Author affiliations: Grady Memorial Hospital, Atlanta, Georgia, USA; and Emory University, Atlanta.
Universities with multiple campuses:
Write campus (city) location as city, so it appears only once.
Incorrect: University of California, Los Angeles, Los Angeles, California, USA
Correct: University of California, Los Angeles, California, USA
Names of institutions (including geographic designations that are part of the name) need not be translated into English. However, the city, state or province, and country listed in the affiliation should be given as the common English preferred designation in the Getty Thesaurus of Geographic Names.
Incorrect: Università degli Studi di Firenze, Firenze, Italia
Correct: Università degli Studi di Firenze, Florence, Italy
Institut Pasteur (Pasteur Institute in English) should list the city separately, not as part of the name.
Incorrect: Institut Pasteur de Morocco, Casablanca, Morocco
Correct: Institut Pasteur, Casablanca, Morocco
Countries: Abbreviate USA and UK within affiliations in all cases. Include the state, territory, or province only for the USA, Canada, and Australia. Do not list the country for cities in England (only UK); do specify Wales, Scotland, or Northern Ireland for cities in these countries.
List China as China. For Taiwan, it is up to the author’s discretion whether or not to use “Republic of China.”
On second mention within affiliations, abbreviate DRC (Democratic Republic of the Congo)
List Hong Kong as Hong Kong, China, at first mention, then just Hong Kong at subsequent mention. Special Administrative Region is not the preferred usage, according to Getty.
Mention Singapore (city/country) only once.
According to Australia’s postal conventions, the suburb, not the city, is used in an address.
Organizations in author list: If the author list on an article includes an organization and a membership list is given, follow this process:
1. Insert a superscript footnote number after the organization name.
2. Insert a footnote after the affiliations in this format: “Additional members of [group name] who contributed data are listed at the end of this article.” If no members are listed separately as authors, delete “additional”; “who contributed data” can also be deleted if appropriate, such as when all group members are listed.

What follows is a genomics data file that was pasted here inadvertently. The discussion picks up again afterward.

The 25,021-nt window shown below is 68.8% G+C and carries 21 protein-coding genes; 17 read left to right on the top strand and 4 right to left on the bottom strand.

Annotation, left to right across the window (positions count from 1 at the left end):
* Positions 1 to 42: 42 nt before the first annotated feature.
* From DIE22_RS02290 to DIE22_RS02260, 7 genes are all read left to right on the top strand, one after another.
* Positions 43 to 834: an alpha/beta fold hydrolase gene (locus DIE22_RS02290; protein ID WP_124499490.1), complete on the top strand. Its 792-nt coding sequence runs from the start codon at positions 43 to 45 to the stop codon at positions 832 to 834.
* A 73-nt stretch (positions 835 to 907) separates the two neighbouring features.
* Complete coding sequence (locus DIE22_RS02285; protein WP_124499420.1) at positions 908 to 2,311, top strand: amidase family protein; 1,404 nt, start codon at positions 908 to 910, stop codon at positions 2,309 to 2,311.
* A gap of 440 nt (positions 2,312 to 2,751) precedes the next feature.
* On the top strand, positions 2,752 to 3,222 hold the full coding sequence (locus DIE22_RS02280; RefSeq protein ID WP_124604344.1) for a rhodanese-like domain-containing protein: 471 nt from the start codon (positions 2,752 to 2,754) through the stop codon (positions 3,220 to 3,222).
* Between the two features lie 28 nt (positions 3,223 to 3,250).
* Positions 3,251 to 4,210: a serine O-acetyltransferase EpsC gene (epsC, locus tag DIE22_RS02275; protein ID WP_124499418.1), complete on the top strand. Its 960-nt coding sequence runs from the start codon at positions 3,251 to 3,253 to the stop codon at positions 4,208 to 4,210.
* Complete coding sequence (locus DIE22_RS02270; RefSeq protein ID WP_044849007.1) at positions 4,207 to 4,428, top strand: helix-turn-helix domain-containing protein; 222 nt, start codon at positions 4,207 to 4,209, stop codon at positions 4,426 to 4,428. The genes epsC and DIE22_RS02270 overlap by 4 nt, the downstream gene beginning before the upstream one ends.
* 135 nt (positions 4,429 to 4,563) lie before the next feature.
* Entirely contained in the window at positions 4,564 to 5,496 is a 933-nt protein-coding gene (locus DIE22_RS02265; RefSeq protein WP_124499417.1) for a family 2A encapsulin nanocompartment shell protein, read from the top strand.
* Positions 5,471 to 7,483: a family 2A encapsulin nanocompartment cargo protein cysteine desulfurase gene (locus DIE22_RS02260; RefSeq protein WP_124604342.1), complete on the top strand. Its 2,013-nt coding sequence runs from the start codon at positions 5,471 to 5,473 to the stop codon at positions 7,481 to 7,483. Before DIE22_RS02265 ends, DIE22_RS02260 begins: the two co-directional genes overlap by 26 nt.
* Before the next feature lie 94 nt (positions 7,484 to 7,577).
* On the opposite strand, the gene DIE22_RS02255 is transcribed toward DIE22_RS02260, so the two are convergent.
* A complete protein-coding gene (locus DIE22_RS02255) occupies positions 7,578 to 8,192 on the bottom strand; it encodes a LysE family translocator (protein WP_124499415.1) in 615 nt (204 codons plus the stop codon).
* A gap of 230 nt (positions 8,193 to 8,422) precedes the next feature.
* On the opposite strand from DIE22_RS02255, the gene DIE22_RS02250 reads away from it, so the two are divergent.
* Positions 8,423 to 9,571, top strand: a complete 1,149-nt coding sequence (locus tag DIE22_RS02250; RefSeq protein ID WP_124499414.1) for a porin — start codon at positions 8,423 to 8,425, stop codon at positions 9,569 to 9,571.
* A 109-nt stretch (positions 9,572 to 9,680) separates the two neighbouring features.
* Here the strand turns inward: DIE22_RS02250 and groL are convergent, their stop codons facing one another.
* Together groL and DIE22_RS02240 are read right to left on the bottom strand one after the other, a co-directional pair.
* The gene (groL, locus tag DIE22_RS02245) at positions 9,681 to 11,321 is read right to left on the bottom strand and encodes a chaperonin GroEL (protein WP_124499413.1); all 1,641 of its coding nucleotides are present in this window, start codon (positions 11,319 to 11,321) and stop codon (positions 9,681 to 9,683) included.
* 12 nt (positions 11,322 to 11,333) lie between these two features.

3. Place the member list directly after the text of the article, formatted using the Acknowledgments style. If there is an Acknowledgments header, then this paragraph should go before the header (not under it).
4. Use the same wording as the footnote as an introduction before the list: “Additional members of [group name] who contributed data:”
5. If locations are given, list name first, then location in parentheses. That is, “S.N. O’Connor (United States),” not “United States: S.N. O’Connor.”
An abstract is a brief, comprehensive summary of the contents of the article; it allows readers to survey the contents of an article quickly, and like a title, it enables abstracting and information services to index and retrieve articles. An abstract should briefly summarize the research question and any relevant background information, methods, results, and conclusions. Avoid vague or promising phrases such as “…implications of these findings are discussed;” instead, state public health implications of the results.
Do not use structured abstracts (i.e., subheadings). Do not cite references in the abstract. Abstracts for perspectives, synopses, policy reviews, and research studies should not exceed 150 words. Abstracts for dispatches should not exceed 50 words. Letters, book reviews, and conference summaries do not have abstracts.
Keep formatting simple. Use 12-point Times New Roman font with ragged right margins (left justified). Double space everything, including the title page, abstract, references, tables, and figure legends. Indent paragraphs; leave no extra space between paragraphs. After a period, leave only 1 space before beginning the next sentence. Italicize (rather than underline) scientific names when needed.
Full names only, not titles (e.g., Doctor, Professor) and affiliations, are listed for persons acknowledged. Acknowledgments for materials supplied belong as a parenthetical citation in the text where materials are mentioned.
A disclaimer is placed on the inside front cover of the published journal and used periodically throughout the publication. It states, “The opinions expressed by authors contributing to this journal do not necessarily reflect the opinions of the Centers for Disease Control and Prevention or the institutions with which the authors are affiliated.” Additional disclaimers are discouraged.
For all article types, excluding letters, media reviews, and conference summaries, include a short (2–3 sentences) biographical sketch of only the first author or of both authors if only 2 authors. Include current position and affiliations (city but not state and country if same as in author affiliation list) and primary research interests.
Follow Uniform Requirements style (https://www.nlm.nih.gov/bsd/uniform_requirements.html). Do not use endnotes for references, and do not include article DOIs (digital object identifiers). Place reference numbers in parentheses (do not use superscript style), and italicize the numbers. Number citations in order of appearance, including references in figures and tables. If a reference is used in a figure key or label or in a figure legend, it should be numbered in order with any reference numbers that have preceded the first figure citation in text. For example, if references 1–10 have been cited in text, and the figure contains a previously uncited reference, that reference should be numbered as 11 (and text reference citations renumbered accordingly).